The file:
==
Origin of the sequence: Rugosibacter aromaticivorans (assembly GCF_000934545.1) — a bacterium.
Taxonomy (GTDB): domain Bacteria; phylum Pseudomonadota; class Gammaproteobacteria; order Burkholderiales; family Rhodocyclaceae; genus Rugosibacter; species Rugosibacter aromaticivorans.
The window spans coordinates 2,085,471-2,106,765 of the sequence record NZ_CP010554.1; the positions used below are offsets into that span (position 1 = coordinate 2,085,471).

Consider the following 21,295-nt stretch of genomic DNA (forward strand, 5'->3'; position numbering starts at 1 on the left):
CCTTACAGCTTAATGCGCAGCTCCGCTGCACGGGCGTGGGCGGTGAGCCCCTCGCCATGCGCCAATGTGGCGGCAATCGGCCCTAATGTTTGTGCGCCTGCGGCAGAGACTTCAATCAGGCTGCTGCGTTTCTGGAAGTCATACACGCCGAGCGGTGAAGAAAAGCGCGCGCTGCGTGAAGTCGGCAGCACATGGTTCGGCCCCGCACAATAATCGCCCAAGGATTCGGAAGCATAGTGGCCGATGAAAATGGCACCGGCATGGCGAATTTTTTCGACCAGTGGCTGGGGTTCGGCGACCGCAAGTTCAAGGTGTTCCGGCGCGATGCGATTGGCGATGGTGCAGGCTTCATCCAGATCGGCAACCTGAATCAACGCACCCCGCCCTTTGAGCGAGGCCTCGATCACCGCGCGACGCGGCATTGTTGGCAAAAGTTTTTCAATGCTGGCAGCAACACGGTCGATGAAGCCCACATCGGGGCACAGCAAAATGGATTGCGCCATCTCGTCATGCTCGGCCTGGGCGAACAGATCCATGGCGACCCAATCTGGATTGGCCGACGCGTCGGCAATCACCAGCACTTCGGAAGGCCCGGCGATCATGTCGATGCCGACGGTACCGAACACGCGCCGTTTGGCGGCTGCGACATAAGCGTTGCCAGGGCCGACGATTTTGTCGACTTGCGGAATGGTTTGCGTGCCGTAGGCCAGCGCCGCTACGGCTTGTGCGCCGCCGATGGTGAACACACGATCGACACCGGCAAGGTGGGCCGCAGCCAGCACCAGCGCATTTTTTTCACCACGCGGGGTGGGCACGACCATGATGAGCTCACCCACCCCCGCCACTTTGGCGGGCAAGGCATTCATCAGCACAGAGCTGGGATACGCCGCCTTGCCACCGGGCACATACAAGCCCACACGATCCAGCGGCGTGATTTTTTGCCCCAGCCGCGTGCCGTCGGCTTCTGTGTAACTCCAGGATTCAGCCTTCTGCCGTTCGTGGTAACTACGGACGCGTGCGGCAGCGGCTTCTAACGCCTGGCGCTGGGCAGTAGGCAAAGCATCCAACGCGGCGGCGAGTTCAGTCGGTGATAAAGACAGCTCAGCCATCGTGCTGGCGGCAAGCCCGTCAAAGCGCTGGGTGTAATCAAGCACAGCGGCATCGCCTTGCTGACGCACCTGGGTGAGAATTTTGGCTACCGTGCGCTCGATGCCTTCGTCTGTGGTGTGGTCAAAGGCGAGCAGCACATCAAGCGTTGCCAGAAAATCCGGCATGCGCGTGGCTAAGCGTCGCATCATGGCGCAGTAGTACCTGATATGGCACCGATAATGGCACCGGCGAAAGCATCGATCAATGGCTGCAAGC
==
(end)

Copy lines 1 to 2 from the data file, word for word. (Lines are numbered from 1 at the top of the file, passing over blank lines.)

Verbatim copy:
Origin of the sequence: Rugosibacter aromaticivorans (assembly GCF_000934545.1) — a bacterium.
Taxonomy (GTDB): domain Bacteria; phylum Pseudomonadota; class Gammaproteobacteria; order Burkholderiales; family Rhodocyclaceae; genus Rugosibacter; species Rugosibacter aromaticivorans.